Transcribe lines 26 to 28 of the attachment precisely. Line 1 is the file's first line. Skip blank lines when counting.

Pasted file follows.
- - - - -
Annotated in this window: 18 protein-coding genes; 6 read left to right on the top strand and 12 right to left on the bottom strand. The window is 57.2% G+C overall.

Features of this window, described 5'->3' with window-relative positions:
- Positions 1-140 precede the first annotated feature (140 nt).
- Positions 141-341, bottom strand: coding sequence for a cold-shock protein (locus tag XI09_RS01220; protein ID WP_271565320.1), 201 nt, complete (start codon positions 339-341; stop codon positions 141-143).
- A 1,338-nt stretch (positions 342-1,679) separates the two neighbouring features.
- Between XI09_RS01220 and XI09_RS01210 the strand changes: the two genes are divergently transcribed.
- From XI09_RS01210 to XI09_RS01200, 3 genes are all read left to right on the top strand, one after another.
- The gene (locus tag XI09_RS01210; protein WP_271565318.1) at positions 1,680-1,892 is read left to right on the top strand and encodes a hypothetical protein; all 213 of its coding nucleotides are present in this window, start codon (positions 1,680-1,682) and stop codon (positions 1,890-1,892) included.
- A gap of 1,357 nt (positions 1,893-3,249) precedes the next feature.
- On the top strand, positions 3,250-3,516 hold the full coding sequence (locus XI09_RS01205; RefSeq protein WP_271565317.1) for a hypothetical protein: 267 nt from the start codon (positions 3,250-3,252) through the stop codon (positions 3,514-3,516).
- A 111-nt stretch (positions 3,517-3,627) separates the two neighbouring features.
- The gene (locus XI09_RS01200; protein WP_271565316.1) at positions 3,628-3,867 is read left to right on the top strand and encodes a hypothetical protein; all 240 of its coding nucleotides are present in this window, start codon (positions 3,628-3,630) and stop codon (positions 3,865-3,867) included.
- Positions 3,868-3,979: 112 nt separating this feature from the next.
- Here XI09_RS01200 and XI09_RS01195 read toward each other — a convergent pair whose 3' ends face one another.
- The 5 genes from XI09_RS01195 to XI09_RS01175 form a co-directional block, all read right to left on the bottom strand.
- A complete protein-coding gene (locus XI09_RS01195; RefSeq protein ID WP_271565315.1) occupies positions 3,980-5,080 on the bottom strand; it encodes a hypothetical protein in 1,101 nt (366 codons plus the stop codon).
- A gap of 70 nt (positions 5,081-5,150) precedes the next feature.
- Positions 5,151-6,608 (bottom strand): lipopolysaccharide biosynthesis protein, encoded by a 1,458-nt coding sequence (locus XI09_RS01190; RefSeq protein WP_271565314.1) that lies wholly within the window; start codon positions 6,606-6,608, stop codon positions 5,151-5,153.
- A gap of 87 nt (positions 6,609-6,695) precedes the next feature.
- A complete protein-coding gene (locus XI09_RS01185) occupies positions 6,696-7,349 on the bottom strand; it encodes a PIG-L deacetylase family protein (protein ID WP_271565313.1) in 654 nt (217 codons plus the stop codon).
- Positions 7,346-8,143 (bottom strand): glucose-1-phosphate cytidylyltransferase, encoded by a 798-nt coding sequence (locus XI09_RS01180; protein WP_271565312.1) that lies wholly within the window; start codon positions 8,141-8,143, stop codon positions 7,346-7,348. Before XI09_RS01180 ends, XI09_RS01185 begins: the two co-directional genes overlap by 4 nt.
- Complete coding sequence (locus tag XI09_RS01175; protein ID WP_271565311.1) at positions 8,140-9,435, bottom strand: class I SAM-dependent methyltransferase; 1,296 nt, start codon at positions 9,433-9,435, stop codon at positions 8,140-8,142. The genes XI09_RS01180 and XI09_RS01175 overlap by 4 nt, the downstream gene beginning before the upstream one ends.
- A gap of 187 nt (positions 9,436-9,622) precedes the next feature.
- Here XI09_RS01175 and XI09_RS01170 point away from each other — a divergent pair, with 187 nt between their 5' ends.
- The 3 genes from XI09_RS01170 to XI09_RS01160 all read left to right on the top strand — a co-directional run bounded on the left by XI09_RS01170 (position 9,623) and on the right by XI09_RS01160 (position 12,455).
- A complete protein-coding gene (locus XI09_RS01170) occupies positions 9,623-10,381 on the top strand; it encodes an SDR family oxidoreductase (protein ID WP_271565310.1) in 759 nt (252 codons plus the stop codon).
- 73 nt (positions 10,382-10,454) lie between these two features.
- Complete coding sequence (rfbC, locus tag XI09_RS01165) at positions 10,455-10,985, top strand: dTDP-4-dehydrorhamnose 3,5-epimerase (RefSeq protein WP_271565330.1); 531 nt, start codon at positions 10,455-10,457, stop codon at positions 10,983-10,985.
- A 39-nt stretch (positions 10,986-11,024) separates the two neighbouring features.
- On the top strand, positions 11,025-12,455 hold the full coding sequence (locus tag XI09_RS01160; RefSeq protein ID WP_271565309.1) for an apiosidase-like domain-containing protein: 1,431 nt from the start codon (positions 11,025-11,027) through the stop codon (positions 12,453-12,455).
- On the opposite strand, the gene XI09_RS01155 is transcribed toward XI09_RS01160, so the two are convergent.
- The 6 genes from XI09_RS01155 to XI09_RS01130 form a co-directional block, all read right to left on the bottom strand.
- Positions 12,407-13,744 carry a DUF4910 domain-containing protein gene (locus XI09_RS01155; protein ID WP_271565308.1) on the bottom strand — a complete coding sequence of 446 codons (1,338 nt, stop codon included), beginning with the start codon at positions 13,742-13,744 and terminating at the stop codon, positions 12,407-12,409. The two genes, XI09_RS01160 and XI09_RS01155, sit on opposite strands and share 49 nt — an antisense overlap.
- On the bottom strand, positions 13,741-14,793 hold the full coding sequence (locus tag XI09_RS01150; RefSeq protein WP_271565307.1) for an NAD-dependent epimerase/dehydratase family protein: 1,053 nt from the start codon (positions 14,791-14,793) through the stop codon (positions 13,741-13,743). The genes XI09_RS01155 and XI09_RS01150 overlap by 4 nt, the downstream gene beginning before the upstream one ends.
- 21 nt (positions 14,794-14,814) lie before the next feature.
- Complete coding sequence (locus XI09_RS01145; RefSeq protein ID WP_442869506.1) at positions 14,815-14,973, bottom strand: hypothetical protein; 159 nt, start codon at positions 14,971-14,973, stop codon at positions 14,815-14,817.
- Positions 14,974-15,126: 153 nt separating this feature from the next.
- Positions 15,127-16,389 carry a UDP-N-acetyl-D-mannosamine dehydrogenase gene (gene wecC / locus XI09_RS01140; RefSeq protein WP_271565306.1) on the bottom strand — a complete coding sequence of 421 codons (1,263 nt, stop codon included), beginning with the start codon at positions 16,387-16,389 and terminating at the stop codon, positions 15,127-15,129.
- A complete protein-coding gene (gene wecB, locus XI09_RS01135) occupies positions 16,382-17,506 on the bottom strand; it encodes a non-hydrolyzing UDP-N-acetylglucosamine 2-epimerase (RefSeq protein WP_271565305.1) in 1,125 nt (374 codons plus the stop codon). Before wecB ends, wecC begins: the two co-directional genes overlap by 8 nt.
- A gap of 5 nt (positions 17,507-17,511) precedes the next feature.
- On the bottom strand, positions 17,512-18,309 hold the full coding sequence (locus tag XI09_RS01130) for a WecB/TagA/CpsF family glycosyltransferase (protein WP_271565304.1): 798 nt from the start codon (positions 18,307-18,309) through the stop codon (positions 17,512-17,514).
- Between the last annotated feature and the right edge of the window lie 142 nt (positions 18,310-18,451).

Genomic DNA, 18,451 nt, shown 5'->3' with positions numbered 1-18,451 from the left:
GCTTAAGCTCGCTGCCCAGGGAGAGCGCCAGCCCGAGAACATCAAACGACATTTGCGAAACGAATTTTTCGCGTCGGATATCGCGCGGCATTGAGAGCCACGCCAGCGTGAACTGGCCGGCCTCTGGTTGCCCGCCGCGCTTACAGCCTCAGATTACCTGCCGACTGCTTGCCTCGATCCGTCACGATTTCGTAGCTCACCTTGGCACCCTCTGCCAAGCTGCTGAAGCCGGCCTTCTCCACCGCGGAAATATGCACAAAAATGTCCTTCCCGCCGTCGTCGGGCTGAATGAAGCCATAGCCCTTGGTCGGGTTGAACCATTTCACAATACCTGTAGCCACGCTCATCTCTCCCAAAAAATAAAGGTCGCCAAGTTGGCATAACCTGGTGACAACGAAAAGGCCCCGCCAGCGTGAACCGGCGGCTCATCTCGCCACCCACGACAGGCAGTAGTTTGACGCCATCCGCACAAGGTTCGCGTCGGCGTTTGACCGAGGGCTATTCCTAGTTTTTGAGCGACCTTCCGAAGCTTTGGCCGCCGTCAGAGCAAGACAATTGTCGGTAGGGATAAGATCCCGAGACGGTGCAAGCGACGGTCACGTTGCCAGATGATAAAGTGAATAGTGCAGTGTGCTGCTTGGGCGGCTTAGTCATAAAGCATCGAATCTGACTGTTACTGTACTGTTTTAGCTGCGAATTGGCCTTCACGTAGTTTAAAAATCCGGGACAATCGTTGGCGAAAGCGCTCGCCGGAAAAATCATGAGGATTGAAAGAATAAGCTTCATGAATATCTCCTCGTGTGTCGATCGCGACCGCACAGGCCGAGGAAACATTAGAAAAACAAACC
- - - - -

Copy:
- A complete protein-coding gene (locus XI09_RS01170) occupies positions 9,623-10,381 on the top strand; it encodes an SDR family oxidoreductase (protein ID WP_271565310.1) in 759 nt (252 codons plus the stop codon).
- 73 nt (positions 10,382-10,454) lie between these two features.
- Complete coding sequence (rfbC, locus tag XI09_RS01165) at positions 10,455-10,985, top strand: dTDP-4-dehydrorhamnose 3,5-epimerase (RefSeq protein WP_271565330.1); 531 nt, start codon at positions 10,455-10,457, stop codon at positions 10,983-10,985.